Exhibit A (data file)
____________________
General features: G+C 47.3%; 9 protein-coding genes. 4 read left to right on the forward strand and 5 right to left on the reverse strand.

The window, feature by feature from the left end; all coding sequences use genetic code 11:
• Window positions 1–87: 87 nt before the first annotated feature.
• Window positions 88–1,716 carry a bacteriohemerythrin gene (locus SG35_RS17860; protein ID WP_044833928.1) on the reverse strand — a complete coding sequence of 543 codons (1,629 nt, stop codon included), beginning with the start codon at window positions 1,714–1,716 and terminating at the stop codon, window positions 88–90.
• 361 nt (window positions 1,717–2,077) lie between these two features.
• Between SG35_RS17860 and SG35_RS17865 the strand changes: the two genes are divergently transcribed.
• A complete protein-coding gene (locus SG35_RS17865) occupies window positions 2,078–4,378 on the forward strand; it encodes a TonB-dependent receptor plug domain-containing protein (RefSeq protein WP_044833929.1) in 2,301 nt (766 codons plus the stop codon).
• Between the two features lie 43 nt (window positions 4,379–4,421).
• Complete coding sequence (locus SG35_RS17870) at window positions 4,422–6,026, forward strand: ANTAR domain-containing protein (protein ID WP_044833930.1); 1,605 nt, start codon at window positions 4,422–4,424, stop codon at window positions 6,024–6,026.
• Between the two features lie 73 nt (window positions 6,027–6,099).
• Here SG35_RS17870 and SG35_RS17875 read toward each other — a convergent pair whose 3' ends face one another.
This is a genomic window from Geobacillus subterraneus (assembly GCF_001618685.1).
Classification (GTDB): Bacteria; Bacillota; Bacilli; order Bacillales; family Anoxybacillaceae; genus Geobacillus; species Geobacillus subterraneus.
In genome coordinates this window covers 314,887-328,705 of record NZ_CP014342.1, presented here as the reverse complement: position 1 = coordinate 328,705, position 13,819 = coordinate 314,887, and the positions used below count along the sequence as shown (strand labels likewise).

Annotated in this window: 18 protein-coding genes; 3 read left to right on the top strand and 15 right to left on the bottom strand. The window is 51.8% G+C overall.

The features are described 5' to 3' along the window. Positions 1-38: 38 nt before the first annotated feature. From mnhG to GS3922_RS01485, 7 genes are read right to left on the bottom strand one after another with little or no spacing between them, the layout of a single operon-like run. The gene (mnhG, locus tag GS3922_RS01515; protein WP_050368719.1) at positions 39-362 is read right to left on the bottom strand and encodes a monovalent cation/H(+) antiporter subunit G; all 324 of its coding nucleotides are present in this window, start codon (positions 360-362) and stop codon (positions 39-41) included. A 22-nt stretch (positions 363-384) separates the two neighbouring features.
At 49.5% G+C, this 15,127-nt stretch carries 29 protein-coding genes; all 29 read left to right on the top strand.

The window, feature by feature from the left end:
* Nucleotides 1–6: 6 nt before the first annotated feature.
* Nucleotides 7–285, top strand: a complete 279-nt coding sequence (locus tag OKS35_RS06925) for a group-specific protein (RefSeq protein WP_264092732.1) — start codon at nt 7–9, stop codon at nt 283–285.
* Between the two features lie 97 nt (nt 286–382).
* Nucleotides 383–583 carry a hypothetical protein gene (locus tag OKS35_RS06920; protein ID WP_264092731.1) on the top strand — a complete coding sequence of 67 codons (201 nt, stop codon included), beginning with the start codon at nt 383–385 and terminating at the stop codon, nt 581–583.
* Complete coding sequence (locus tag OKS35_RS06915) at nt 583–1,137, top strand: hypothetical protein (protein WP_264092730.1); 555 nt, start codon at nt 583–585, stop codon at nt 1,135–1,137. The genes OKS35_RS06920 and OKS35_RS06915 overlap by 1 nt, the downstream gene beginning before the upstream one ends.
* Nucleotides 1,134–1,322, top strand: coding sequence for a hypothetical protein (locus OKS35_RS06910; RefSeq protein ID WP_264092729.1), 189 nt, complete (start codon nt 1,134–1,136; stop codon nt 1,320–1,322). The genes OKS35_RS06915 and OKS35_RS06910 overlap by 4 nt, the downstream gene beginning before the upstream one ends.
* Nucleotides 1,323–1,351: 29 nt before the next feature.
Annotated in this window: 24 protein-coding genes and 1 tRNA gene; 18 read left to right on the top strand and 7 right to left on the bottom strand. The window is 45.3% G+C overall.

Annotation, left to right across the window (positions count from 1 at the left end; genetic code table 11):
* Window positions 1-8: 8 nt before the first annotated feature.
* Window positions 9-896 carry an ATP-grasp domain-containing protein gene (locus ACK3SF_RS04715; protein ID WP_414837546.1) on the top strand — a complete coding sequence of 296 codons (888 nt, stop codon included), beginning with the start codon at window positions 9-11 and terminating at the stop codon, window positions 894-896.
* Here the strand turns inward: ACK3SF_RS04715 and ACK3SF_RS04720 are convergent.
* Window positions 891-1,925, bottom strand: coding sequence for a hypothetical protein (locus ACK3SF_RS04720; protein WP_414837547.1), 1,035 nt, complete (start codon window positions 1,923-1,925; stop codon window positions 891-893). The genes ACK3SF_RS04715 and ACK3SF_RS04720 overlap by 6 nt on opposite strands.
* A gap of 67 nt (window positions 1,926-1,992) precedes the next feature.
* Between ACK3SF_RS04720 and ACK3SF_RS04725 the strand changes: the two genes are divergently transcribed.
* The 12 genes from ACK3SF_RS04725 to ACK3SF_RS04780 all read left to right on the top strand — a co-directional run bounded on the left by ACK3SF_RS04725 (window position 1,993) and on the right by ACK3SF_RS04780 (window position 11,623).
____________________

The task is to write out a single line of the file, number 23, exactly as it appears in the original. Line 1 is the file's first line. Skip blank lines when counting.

* Complete coding sequence (locus tag OKS35_RS06915) at nt 583–1,137, top strand: hypothetical protein (protein WP_264092730.1); 555 nt, start codon at nt 583–585, stop codon at nt 1,135–1,137. The genes OKS35_RS06920 and OKS35_RS06915 overlap by 1 nt, the downstream gene beginning before the upstream one ends.